Hardly any ensemble has influenced our listening attitudes to “early music” as much as “The English Concert”, which came into being 50 years ago. The founder and long-time conductor Trevor Pinnock led the musicians with an articulate tone from the harpsichord and thus formed the sound from the heart of the ensemble. Historical authenticity was the basis of the playing, but their aim was a brilliant, lively orchestral sound serving the emotional core of the music. Several renowned instrumentalists made their mark on the ensemble, showing that historical performance practice and euphony are not contradictions. “Pinnock’s performances of Bach and Handel", Leonard Bernstein confessed, “make me jump out of my seat”.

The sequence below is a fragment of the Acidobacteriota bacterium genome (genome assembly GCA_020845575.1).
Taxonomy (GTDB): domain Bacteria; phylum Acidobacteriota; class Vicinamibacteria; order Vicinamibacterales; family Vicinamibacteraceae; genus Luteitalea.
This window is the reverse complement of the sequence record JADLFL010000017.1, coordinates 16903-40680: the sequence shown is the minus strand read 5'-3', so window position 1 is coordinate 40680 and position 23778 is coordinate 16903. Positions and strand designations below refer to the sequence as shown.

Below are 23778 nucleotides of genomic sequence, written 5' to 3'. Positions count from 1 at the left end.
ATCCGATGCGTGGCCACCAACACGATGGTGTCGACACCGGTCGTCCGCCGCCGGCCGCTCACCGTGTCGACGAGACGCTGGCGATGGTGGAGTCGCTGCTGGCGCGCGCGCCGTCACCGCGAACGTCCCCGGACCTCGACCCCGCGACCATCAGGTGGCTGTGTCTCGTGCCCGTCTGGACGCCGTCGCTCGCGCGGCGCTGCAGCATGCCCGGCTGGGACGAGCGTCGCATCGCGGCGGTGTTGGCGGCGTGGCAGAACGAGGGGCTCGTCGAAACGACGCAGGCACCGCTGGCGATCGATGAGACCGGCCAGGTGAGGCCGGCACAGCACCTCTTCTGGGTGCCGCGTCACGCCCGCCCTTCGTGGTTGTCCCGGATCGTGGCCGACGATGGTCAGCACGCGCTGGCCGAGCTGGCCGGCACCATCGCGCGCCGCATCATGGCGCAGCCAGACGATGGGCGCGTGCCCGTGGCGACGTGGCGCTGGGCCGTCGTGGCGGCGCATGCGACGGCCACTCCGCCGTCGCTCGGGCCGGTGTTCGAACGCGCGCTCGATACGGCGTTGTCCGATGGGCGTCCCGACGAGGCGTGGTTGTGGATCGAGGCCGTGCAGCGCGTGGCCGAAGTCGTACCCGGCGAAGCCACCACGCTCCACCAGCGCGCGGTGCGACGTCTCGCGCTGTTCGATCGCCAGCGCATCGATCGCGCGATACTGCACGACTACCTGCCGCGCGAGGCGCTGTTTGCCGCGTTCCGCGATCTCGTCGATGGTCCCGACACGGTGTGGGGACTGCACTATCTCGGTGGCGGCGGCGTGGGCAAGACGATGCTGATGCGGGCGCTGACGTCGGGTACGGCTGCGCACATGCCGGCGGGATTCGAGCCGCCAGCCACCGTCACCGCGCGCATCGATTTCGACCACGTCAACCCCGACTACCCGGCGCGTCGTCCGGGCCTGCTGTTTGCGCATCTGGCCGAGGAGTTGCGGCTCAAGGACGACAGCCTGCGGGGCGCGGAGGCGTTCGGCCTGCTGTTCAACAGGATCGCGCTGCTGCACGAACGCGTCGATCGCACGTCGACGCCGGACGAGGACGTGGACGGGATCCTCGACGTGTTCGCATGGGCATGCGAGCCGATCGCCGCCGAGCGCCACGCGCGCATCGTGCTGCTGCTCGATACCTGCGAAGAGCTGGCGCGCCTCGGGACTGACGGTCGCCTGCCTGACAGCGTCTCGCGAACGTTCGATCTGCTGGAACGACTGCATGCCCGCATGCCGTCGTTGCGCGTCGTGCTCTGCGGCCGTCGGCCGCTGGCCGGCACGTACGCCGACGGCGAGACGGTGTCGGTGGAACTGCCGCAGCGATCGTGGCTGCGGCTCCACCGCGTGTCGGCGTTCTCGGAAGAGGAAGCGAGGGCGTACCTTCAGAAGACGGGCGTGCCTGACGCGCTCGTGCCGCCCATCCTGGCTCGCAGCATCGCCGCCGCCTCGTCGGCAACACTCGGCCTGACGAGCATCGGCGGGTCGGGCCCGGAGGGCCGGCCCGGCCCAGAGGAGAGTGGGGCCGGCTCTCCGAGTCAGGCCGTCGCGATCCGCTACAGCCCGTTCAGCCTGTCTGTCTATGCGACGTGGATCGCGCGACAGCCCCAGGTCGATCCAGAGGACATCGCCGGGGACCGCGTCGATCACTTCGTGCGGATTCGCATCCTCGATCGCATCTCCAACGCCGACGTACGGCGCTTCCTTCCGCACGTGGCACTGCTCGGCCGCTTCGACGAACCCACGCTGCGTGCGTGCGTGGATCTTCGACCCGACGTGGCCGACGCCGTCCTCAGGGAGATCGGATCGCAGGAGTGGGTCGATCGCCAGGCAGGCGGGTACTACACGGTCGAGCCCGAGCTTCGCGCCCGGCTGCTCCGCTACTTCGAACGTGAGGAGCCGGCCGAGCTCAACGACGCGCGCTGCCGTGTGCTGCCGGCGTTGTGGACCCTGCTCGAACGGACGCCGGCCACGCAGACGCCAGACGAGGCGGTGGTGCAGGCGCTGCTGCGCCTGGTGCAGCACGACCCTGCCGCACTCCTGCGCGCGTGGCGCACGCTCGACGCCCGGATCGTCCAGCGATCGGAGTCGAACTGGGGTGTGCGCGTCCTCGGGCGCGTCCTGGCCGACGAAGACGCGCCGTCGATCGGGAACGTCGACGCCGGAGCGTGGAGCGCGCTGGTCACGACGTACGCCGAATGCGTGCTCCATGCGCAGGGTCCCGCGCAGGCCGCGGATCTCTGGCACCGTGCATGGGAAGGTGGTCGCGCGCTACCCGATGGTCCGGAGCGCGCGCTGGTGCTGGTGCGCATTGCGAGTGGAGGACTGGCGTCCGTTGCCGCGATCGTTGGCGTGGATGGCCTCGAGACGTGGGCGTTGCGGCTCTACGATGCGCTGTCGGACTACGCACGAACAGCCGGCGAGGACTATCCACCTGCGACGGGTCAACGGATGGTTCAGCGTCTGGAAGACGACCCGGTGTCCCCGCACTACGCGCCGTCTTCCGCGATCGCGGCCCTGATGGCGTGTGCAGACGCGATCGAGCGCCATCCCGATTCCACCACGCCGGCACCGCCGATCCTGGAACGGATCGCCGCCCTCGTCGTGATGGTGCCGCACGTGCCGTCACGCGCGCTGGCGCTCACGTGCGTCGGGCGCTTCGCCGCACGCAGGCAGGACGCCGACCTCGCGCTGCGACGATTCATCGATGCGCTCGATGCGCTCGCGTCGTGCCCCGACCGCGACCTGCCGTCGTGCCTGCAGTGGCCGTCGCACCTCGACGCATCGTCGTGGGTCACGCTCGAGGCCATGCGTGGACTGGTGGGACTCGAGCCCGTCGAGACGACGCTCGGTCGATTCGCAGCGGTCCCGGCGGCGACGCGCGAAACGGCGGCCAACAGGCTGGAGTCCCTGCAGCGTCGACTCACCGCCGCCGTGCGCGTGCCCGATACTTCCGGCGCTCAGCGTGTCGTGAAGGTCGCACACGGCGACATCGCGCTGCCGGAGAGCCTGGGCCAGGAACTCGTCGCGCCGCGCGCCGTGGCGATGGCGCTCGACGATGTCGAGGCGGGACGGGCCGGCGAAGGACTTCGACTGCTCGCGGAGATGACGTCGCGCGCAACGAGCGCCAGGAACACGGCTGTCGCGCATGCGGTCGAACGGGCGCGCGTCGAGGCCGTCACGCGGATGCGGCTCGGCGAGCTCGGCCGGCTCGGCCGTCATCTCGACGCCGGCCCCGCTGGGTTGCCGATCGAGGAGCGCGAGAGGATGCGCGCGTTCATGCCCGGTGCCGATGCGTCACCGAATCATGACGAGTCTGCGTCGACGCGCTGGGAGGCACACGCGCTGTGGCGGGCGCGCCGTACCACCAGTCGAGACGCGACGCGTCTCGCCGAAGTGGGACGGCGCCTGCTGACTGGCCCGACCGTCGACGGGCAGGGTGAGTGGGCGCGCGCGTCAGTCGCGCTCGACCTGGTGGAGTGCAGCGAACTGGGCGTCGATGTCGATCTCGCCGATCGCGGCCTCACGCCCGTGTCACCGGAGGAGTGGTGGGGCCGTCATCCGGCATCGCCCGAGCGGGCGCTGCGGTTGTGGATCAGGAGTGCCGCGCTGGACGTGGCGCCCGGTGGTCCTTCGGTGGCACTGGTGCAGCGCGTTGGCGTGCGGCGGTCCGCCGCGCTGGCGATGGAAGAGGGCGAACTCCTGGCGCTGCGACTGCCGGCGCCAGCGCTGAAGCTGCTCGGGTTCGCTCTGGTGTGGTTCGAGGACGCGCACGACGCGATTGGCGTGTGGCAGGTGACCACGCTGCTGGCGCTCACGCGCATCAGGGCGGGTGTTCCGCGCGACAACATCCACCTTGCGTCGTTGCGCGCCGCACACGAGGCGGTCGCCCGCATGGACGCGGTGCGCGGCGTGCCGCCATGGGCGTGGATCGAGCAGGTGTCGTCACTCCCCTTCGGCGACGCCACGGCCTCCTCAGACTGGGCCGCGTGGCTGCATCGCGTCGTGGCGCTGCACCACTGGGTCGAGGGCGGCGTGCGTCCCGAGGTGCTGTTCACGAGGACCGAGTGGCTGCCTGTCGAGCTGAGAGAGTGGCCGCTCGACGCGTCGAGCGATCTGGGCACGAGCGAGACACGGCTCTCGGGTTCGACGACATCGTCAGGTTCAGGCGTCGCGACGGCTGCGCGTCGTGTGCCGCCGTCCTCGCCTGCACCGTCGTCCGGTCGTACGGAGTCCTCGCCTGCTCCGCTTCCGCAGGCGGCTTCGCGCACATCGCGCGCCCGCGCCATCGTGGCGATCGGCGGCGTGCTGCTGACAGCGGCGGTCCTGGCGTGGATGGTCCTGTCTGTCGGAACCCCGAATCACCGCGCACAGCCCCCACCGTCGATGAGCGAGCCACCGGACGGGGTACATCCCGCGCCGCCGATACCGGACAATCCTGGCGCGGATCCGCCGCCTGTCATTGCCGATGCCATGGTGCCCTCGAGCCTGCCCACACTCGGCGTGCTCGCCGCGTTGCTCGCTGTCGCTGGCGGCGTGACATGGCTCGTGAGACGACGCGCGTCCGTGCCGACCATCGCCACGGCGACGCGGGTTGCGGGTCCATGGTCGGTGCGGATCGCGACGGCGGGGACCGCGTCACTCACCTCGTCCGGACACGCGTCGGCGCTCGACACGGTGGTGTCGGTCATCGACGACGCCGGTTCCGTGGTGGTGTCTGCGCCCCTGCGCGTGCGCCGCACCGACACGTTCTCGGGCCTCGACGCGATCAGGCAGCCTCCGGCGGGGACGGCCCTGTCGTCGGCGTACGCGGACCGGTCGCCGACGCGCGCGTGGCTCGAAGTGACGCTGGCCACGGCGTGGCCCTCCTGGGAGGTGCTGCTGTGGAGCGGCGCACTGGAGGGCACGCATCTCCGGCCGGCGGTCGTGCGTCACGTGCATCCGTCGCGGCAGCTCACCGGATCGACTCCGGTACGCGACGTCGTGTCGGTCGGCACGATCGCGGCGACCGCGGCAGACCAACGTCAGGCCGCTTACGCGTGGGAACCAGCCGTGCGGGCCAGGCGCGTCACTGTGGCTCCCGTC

On 100 discs (99 CD & 1 DVD), this box presents the complete oeuvre of Trevor Pinnock and The English Concert on Archiv Produktion. Purcell, Vivaldi, Handel, Bach, Haydn and Mozart are the focus of the repertoire. Numerous recordings such as the Brandenburg Concertos, Corelli’s Concerti Grossi or the symphonies of William Boyce are among the milestones of recording history. A Bach album from the ensemble’s early days is released for the first time on CD, as well as the never-published Dead March from Handel’s “Saul”. A 184-page book with essays by Trevor Pinnock and Jonathan Freeman-Attwood, the director of the Royal Academy of Music, as well as numerous photos and documents complete the extensive portrait.